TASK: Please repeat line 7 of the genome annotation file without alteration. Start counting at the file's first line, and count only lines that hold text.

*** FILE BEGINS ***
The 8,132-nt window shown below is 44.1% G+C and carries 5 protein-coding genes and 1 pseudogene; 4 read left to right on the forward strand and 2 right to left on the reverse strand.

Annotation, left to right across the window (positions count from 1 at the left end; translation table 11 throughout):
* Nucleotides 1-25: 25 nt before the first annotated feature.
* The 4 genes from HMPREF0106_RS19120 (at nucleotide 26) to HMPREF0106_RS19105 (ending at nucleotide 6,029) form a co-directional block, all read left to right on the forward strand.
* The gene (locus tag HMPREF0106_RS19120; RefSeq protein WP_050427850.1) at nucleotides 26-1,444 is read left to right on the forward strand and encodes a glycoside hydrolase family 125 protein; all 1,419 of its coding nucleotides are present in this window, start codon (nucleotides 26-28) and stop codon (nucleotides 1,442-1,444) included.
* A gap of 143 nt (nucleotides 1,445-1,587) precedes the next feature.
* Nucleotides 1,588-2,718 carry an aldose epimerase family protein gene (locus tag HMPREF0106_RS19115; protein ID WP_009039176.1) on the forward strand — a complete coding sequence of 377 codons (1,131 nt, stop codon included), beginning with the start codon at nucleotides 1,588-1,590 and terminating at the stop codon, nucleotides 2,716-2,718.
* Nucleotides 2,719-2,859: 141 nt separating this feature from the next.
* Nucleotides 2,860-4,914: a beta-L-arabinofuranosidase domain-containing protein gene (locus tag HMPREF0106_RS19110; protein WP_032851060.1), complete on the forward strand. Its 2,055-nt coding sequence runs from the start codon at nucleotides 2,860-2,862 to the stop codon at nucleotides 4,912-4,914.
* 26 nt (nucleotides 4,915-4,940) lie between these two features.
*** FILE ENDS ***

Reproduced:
* Nucleotides 1,588-2,718 carry an aldose epimerase family protein gene (locus tag HMPREF0106_RS19115; protein ID WP_009039176.1) on the forward strand — a complete coding sequence of 377 codons (1,131 nt, stop codon included), beginning with the start codon at nucleotides 1,588-1,590 and terminating at the stop codon, nucleotides 2,716-2,718.